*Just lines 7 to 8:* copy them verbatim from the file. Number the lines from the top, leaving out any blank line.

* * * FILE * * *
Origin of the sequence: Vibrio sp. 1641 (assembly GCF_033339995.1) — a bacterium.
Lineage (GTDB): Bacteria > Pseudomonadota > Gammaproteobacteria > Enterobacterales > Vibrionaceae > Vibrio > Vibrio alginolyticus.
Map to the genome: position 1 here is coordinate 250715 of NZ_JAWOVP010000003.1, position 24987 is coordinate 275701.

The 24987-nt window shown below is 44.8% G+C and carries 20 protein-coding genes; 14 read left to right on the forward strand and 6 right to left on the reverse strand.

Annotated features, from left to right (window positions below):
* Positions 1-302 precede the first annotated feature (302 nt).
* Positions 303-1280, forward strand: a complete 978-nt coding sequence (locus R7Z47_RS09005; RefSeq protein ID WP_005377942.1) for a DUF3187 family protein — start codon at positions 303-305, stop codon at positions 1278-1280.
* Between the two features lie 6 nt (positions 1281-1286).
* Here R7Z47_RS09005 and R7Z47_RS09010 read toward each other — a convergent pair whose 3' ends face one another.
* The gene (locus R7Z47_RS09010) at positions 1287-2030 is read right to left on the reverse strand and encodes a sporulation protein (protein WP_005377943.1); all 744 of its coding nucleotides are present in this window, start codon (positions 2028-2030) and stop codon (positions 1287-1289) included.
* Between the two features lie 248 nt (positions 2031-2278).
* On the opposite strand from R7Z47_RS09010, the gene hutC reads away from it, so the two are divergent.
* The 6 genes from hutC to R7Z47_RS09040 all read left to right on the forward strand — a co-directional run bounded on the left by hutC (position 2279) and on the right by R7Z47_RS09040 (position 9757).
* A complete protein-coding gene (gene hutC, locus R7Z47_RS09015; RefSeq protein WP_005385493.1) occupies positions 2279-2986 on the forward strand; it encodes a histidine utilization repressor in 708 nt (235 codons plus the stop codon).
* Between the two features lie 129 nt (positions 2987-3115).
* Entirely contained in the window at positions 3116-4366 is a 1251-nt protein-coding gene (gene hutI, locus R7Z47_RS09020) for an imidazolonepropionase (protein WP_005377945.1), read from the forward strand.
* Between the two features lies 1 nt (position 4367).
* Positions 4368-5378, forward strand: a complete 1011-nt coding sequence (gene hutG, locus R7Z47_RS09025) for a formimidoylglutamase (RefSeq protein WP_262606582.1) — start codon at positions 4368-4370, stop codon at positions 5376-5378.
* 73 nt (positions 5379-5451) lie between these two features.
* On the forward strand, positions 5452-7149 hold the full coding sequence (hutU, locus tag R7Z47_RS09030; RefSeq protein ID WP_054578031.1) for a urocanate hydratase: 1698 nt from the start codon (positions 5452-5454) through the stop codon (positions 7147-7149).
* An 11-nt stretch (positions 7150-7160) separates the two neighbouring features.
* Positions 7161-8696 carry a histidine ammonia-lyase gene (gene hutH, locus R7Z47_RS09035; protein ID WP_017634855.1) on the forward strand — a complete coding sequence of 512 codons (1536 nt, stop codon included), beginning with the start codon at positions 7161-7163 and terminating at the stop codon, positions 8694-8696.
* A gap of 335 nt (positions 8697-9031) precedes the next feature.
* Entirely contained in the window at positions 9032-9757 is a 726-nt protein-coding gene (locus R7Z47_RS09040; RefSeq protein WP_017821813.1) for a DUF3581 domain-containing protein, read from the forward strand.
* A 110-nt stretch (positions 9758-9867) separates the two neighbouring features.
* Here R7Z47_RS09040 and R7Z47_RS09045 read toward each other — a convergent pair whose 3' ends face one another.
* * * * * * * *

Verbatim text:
* Positions 303-1280, forward strand: a complete 978-nt coding sequence (locus R7Z47_RS09005; RefSeq protein ID WP_005377942.1) for a DUF3187 family protein — start codon at positions 303-305, stop codon at positions 1278-1280.
* Between the two features lie 6 nt (positions 1281-1286).